print-icon
print-icon

After Brutal Squeeze, Shorts Return With A Vengeance

Tyler Durden's Photo
by Tyler Durden
Friday, Jan 20, 2023 - 04:20 PM

By now everyone, of course, knows that the Fed has broken what was once called "the market" beyond repair. Add to that zero liquidity, a still healthy army of HFT bots and the explosion in 0DTE option trading...

... and what you have is a market that looks like this on a daily basis.

Nowhere is this brutal swing more visible than in the furious ebb and flow of shorting and squeezing activity. 

After the massive pile up of shorts in late December, when tax loss selling was accompanied by rapid and aggressive degrossing and shorting by hedge funds, it didn't take long for the squeeze to steamroll the fast money just as fast.

As a reminder, last Monday, we showed the latest JPM prime brokerage data which revealed that "high SI stocks in the US have seen a ~6 week period of persistent short additions. The magnitude and duration of these short additions is on par with the largest we’ve seen in past years and the cumulative additions put shorts in these types of stocks back at multi-year highs."

This striking observation of near-record shorting by hedge funds, prompted JPM to muse that "given the consensus bearish view of Equity markets, driven by expectations for the Fed to hike us into a recession, a sharp squeeze would catch a number of investors offsides" and conclude that "we are setting up for a tech-led squeeze higher as shorting gets extreme."

Indeed, that's precisely what happened next and as shown in the chart below, the Goldman most shorted basket erupted almost 20% higher in just the past week.

Of course, the squeeze didn't last long - it rarely does unless the Fed is also lifting offers - and as we reported yesterday citing Goldman's Prime Brokerage, "while US Single Stock shorts have been net covered for 6 straight sessions on the Prime book, Macro Products (Index and ETF combined) saw renewed shorting activity on Friday and Tuesday."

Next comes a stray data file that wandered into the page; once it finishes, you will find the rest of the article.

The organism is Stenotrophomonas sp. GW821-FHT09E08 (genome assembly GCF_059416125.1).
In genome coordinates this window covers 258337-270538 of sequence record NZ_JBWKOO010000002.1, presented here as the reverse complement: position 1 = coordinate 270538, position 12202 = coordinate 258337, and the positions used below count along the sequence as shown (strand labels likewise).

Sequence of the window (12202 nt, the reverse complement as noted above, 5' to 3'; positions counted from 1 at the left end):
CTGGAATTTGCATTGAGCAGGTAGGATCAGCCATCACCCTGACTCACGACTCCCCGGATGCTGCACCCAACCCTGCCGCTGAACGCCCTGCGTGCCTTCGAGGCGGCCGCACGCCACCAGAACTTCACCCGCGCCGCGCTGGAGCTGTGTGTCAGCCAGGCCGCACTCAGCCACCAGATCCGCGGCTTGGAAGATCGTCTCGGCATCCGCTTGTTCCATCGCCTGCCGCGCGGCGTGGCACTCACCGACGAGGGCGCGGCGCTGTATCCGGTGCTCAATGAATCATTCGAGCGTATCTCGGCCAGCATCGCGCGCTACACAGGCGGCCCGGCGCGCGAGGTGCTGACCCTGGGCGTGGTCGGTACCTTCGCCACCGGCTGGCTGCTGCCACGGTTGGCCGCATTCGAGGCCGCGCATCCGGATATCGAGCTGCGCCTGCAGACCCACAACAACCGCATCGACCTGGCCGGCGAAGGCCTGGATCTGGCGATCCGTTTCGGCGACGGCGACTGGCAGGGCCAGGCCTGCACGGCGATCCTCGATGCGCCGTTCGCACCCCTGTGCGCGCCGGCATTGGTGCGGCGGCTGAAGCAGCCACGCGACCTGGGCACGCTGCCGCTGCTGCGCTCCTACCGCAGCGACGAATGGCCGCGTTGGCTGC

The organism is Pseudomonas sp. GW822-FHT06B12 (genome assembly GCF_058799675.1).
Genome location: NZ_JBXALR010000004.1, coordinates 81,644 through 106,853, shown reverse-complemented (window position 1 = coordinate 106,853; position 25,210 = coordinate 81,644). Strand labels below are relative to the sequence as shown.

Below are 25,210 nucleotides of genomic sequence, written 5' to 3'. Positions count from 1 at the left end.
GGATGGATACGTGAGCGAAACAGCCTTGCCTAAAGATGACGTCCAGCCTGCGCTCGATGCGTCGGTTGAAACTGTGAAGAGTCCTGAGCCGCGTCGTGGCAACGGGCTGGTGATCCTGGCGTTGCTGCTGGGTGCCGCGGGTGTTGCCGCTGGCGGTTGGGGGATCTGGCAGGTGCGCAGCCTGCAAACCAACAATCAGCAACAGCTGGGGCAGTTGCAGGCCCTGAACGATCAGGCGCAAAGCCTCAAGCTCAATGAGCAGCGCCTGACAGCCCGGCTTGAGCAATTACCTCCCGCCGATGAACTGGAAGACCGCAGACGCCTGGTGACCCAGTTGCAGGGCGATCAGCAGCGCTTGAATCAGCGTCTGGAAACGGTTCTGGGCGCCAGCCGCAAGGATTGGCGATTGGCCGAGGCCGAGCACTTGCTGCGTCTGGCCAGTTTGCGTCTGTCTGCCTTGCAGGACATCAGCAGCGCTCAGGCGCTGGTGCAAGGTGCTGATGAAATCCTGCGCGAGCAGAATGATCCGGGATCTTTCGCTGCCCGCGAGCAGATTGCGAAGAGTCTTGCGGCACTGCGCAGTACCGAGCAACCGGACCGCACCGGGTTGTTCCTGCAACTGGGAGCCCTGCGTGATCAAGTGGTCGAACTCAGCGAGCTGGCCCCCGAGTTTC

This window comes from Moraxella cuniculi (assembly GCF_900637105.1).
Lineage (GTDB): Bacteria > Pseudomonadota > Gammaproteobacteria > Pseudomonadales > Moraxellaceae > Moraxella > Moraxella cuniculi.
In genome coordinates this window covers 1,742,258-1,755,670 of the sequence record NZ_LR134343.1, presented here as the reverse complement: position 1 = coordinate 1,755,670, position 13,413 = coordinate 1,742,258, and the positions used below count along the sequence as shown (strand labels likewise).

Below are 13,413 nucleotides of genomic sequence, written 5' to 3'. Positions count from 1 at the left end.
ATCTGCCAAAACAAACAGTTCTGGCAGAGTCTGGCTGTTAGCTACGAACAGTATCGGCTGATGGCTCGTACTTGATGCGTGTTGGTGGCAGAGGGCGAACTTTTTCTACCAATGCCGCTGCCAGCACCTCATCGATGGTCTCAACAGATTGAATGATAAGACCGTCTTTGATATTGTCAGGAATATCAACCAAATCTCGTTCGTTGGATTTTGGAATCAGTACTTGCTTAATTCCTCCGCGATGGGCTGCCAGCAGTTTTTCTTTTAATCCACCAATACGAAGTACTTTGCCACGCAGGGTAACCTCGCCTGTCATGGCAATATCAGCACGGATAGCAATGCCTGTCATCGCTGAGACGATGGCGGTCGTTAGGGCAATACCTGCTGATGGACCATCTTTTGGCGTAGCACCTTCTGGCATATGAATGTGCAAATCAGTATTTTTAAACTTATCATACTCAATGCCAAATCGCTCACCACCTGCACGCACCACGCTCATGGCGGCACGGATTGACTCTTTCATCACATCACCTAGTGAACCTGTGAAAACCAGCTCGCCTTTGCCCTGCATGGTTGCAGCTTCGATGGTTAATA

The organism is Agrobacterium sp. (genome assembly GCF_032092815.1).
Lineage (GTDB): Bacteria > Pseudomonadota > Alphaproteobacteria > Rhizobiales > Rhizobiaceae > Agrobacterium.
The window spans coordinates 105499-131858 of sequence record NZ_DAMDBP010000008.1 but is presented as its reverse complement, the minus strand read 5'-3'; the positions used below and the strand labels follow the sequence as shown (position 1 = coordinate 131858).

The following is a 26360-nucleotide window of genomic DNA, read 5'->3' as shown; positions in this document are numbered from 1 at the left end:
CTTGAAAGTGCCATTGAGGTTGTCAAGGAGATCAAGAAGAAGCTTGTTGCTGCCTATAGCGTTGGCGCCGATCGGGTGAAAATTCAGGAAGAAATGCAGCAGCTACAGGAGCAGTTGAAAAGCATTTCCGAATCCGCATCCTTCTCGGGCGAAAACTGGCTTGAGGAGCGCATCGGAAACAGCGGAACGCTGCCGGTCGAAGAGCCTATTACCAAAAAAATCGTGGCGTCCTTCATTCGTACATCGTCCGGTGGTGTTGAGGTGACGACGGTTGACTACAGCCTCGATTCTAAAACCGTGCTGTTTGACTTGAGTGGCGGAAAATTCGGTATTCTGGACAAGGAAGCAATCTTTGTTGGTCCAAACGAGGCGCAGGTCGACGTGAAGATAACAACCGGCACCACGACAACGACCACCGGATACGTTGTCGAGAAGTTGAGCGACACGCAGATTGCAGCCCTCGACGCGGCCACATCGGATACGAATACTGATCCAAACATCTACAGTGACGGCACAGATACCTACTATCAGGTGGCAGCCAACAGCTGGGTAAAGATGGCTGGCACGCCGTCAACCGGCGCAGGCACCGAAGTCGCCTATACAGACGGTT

Additionally Goldman estimates "suggest the performance of Systematic L/S and Multi-Manager Platforms, both of which were more challenged in the past two weeks and likely contributed to the recent risk unwinds, have stabilized in the past few sessions."

Underscoring this dynamic, Goldman trader Michael Nocerino declared that the "short cover bid is now gone... Yesterday the cover bid that was present for the first 2+ weeks of 2023 got pulled out from underneath us. Our Most Short Basket {GSCBMSAL Index} traded 3% lower but is still up 12% on the year...watch for this basket (and the rest of lower quality) to move lower today w/ some negative developments post yesterday's close."

So if you are not getting squeezed, what do you do? Why you re-short of course until the next positive catalyst jerks the market higher and the next squeeze begins again. Sure enough, this is what happened: as Goldman's John Flood describes yesterday's action, there was "somber tone all session with negative CTA momentum, broken technical, hawkish ECB and dicey earnings (PG and AA focal points here). We saw L/O supply in consumer staples on heels of PG miss. HF cover bid vanished today and lowest quality pockets of the markets trended sharply lower."

Translation: after a squeeze sent the most shorted names up the most in years, they are being reshorted again and are tumbling, to wit: 

Renewables (GSXURNEW) -389bps, Non Profitable Tech (GSXUNPTC) -362bps, Most Short (GSCBMSAL) -274bps and High Retail Sentiment (GSCBHRSB) -265bps.

And the punchline: "Overall executed flow across GS equities franchise had -847bp sell skew vs 30d avg of -175bps (79th percentile on 1 yr look back). Info Tech -24% sell skew fell in 92nd percentile on 1 yr look back. L/Os ended with a 9% sell skew vs 30d avg of a -2% sell skew." And yes, even 'comeback kid' Netflix was aggressively sold "we saw HF long selling in NFLX post close (9 out of 10 in terms of crowded long here)."

What happens next? Depends on whether the pile up in shorts can accelerate momentum to the downside. They won't get much help from CTAs which remain largely bearishly positioned, and only a sharp puke from here can get them to pile in. On the other hand, should the S&P rebound back over 3965, or the MT CTA trigger, trend-followers will resume buying at which point the shorts will once again scatter.

One can also argue that spoos don't even have to rise that high: if they can defend the 50DMA at 3923, the downside momentum will be broken, and the next squeeze will start and slowdown as it hits the now infamous descending channel resistance which will be just below 4,000 on the next cycle. At that point it will be up to the bulls: will they fail to "rise above" for the 7th consecutive time...

... or will they finally breach resistance opening up the path to 4,200, if purely based on technicals.

0
Loading...